Kalorama couple Tim Hurley, 25, and his girlfriend were driving on a bush track near the Maroondah Reservoir, heading to Mt Saint Leonard lookout in Melbourne’s outer east, when they saw two huge black cats one Sunday in 2016.

Mr Hurley said he saw the back of an animal with a long shiny black tail slip into the bush.

Sightings have been recorded over at least 60 years of cougars, panthers or pumas in a wide stretch of Victoria from Gippsland to the Otways, the Grampians, central Victoria and at Beechworth in the north-east.

In 2012 in Lancefield, Victoria, several sightings and photographs emerged of a big black cat roaming bush trails. One of the most credible sightings was by a zoo keeper who also took a photograph of the big cat, saying she wouldn’t have believed it either, but was convinced about what she saw.

Another panther appeared in Lancefield one night in 2015 – in the form of a statue. Cast in steel, the statue appeared mysteriously in the middle of the night. It was made by anonymous artist as a monument to all the rumoured local sightings of big black cats.

A Victorian Government report in 2012 said the existence of big cats in Victoria was unlikely, but some people still believed evidence of their presence would be found some day.

And that, too, is the hope of believers around the country.

H: The campaign for the right to vote

Suffragettes – 100 years
since their victory

London’s Parliament Square has 11 statues of famous men. They are statesmen and other notable people – Winston Churchill, David Lloyd George, Benjamin Disraeli, Sir Robert Peel and Nelson Mandela are some.


Churchill and Mandela are being joined in
London’s Parliament Square by Millicent Fawcett

There have been no statues of a woman. Until 2018, that is.

The latest statue to enter the square is that of Millicent Fawcett. Her arrival celebrates the 100th anniversary of the women of England being given the right to vote through the the 1918 Representation of the People Act.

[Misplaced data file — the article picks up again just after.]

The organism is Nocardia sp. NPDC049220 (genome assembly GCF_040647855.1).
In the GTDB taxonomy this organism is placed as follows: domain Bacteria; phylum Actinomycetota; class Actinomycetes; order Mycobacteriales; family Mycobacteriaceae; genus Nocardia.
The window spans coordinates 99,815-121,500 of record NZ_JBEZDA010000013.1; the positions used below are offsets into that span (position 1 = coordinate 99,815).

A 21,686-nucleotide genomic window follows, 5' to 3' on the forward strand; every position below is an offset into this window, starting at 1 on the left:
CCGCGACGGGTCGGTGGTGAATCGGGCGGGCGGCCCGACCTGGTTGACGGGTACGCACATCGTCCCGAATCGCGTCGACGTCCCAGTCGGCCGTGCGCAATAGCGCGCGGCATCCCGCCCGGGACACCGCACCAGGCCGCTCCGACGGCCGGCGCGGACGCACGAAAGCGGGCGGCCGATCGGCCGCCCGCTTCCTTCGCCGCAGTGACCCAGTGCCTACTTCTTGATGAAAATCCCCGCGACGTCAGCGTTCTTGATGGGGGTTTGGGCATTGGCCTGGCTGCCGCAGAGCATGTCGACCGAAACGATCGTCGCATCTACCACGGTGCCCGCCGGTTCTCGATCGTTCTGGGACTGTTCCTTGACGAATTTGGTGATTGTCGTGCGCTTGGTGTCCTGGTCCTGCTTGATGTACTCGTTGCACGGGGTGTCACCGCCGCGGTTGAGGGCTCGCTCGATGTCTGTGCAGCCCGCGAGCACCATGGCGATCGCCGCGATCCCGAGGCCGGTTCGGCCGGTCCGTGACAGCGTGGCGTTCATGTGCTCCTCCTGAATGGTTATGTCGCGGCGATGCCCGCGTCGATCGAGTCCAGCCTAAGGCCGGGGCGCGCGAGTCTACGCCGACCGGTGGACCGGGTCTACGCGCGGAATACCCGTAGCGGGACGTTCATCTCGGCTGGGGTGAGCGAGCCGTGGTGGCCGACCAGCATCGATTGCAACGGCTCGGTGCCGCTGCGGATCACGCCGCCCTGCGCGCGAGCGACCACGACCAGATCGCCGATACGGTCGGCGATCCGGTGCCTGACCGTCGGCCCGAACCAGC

The Act came about thanks to the women’s suffrage movement.

Millicent Fawcett started the move for women to have the vote in 1897 when she founded the National Union of Women’s Suffrage.


She argued that if parliament made laws and if women had to obey those laws, then women should be part of the process of making those laws; she argued that as women had to pay taxes as men, they should have the same rights as men.

Progress was very slow. She believed in peaceful protest so there would be no argument to deny women the right to vote because of their bad behaviour.

But most men in Parliament believed women would not understand the workings of government and therefore should not have a role in the electoral process.

 Peaceful protest

Women grew increasingly impatient and in 1903 the Women’s Social and Political Union was founded by Emmeline Pankhurst and her daughters Christabel and Sylvia. They were not prepared to wait patiently.

THE PANKHURSTS – Emmeline, Christabel and Sylvia

The Union became better known as the Suffragettes, some of whom resorted to dramatic and severe action to get what they wanted.

The Suffragettes burned down churches (the Church of England opposed women having a vote); they vandalised Oxford Street; they chained themselves to Buckingham Palace as the Royal Family was also seen as opposing their demands; they hired out boats, sailed up the Thames and shouted abuse through loud hailers at Parliament as it sat. Others refused to pay their tax. Politicians were attacked as they went to work. Their homes were fire bombed. Golf courses were vandalised.